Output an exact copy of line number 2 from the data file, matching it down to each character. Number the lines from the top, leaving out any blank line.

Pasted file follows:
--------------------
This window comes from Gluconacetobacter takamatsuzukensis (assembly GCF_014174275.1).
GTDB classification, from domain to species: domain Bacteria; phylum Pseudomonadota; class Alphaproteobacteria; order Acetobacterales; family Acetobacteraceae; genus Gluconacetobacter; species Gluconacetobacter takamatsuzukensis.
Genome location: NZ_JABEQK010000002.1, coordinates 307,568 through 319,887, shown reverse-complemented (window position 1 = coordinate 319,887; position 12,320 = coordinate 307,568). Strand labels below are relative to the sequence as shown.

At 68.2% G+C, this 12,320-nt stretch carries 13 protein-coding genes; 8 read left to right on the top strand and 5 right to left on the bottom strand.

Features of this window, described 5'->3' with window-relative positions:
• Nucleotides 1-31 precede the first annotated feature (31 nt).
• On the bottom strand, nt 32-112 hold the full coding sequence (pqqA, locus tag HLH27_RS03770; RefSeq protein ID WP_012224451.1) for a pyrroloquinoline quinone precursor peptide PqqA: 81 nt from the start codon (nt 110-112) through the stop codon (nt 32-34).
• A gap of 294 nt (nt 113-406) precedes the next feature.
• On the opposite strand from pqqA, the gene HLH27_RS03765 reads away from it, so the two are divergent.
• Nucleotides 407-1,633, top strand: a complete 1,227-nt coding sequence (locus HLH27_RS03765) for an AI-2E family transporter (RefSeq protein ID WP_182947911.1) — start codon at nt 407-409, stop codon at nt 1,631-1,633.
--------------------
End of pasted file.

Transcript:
GTDB classification, from domain to species: domain Bacteria; phylum Pseudomonadota; class Alphaproteobacteria; order Acetobacterales; family Acetobacteraceae; genus Gluconacetobacter; species Gluconacetobacter takamatsuzukensis.